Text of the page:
Today is the first anniversary of receiving Tink’s diagnosis. One year since we went into the Child Development Centre feeling nervous, to emerge a while later feeling relieved and confused, but determined. Determined that this diagnosis would not be a label, but would be the key to accessing the support our little girl would clearly need for the rest of her life.
What have we learnt in the last twelve months?
We have learnt that a diagnosis doesn’t change a person. Tink is still Tink. The same crazy, beautiful, clever, funny Tink she was the day before the diagnosis. It just enabled us to put her in some sort of context. It enabled us to grow a better understanding of some of her behaviours and sensory issues and how these might affect her, and how to help her cope with them.
We have learnt that a diagnosis actually isn’t a magic key to a wonderful world of extra support, services, resources and help. That actually, we still have to fight for these, to a certain degree. We have been fortunate; Tink has been granted an Education, Health and Care Plan, which is something that I have learnt is really rather difficult to obtain, even when needs seem to be so great that it’s a no-brainer that a plan should be given. Tink’s plan is at draft stage, so there are still lots of finer points to be sorted (and added, if I get my way!) and we’re not at the end of the battle yet.
We have learnt a hell of a lot about autism. And probably only scratched the surface! I have devoured information from websites, leaflets, books, online presentations, and from real people, living with the condition, either themselves or in their family. And I still feel that all I really know is Tink. The saying that ““If you’ve met one person with autism, you’ve met one person with autism,”(Dr. Stephen Shore) is just so bang on. I see similarities in other children, but so, so many differences.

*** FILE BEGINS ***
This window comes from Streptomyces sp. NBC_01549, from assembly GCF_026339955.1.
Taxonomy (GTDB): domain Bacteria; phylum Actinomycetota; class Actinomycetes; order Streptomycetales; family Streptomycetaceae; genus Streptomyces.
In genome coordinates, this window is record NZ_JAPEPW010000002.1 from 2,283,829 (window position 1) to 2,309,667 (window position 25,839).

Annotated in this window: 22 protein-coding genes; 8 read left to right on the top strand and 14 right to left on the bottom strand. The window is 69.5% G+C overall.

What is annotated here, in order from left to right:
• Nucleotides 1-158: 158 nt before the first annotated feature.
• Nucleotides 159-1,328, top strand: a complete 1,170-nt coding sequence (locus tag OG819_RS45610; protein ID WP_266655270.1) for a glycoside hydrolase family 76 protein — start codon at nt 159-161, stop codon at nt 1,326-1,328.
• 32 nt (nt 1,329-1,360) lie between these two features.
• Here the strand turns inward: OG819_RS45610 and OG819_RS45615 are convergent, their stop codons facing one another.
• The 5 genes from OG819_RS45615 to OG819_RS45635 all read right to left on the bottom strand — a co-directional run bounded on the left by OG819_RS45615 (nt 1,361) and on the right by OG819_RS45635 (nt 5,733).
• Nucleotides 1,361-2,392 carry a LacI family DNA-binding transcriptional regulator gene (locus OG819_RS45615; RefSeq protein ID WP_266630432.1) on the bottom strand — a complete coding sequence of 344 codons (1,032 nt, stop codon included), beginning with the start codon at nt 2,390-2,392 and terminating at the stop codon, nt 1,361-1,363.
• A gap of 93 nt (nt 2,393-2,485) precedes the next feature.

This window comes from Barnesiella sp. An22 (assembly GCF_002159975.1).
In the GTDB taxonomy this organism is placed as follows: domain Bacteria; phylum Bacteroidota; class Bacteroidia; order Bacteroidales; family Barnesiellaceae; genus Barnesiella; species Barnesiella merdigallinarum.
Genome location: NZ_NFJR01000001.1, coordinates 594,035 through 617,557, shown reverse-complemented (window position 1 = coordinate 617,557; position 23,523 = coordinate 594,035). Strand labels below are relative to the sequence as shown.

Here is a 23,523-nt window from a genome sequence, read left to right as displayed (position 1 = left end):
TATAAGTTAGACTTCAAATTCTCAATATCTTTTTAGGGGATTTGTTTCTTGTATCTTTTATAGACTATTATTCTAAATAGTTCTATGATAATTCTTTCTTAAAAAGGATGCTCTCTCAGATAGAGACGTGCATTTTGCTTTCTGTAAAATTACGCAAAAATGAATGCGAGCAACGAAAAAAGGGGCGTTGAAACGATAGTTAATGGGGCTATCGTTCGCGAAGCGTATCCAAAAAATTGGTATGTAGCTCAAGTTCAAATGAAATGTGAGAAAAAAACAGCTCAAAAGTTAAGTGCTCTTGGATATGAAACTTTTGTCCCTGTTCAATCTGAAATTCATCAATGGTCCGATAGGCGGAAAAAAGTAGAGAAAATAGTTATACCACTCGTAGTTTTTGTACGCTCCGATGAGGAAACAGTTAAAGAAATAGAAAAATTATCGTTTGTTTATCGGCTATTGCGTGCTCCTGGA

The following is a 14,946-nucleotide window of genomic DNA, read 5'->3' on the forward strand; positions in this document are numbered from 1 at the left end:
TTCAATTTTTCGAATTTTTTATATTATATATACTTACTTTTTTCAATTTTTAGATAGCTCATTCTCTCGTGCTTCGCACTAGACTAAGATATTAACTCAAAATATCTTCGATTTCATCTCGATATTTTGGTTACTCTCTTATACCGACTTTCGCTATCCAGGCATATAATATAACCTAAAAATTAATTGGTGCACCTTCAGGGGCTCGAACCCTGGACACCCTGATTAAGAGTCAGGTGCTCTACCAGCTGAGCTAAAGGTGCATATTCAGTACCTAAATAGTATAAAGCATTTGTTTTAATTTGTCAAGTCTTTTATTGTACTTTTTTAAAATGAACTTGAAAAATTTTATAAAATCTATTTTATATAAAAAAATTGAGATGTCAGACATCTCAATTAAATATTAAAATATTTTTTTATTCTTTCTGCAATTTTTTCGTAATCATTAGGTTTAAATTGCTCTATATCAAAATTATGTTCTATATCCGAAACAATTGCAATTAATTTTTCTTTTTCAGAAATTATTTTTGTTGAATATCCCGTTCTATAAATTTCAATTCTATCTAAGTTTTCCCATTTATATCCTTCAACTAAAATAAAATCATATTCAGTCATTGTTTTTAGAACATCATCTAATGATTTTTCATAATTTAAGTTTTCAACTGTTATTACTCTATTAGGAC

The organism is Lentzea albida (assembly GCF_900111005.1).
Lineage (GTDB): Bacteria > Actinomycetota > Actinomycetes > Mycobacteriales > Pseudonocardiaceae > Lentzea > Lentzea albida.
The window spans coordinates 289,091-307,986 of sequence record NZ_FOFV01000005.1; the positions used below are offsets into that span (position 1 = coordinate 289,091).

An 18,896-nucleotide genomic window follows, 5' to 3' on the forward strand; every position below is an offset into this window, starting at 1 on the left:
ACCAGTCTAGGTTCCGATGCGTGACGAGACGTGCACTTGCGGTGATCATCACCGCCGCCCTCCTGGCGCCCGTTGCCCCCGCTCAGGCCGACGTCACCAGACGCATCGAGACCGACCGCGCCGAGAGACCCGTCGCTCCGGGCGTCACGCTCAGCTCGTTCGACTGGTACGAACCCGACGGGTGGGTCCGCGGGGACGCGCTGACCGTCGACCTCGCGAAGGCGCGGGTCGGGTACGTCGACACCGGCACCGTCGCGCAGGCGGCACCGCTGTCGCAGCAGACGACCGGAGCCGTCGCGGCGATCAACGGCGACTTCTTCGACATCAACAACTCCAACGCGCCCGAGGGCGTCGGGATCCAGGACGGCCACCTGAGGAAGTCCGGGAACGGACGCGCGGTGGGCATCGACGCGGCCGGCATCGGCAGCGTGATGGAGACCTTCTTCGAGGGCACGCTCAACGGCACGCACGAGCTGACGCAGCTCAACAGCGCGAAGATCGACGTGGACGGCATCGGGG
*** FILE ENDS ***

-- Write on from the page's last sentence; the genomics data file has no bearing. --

We have learnt that making decisions is really, really hard! We’ve had a few to make over the last year, mostly to do with education, and we are still trying to learn to trust our gut. I’m a terrible decision-maker at the best of times, but, when it comes to deciding on your child’s future, especially your child with special needs, it’s virtually impossible! I can’t but help think of all the ‘what ifs?’ and the ‘how will we/she?’ questions that pop up and try to second-guess everything all of the time. What I really want to be able to do is just go with the flow. Trust what my instinct is telling me is the right thing to do and just see how it goes!
We have learnt that we need to be adaptable and yet, routine. Tink has always been fairly flexible, happy to go along with things, but, as she’s getting older, we are finding routine and predictability are what she’s needing more and more. This, in turn, means that we need to be more flexible with our expectations. Plans can go out of the window at the eleventh hour if Tink’s anxieties about something take over. Expectations for happy days out may fall flat; what we think will be a good time for everyone may just prove to be too much for Tink to cope with. Even seemingly simple things, such as a change in who is collecting her from nursery can end up with an anxious, extremely upset little girl. And woe betide the person who tries to read something other than ‘Peppa’s First Sleepover’ at bedtime.
We have learnt that our other children are fantastic. Not that we didn’t already know that, but that they are fantastic with a sister who needs that bit extra. A bit of extra understanding, a bit of extra attention and a lot of extra patience. H struggles with it daily, but he really tries. He tries so hard to play with Tink, even though she often rejects his attempts and when she does deign to play, she doesn’t often understand the rules, or what’s required of her, or she gets bored after approximately 0.000453 seconds. He often asks questions about Tink and her condition to try to understand her better, which, at 8, is a big ask. I feel sad for him that Tink isn’t quite the sibling he was hoping for when, almost 5 years ago, we told him he was going to be a big brother. But it’s coming, slowly. J is the best big brother a girl could wish for, and, other than Tink’s grandparents and teachers, is the only other person we would dare to leave her with for any length of time. She absolutely adores him.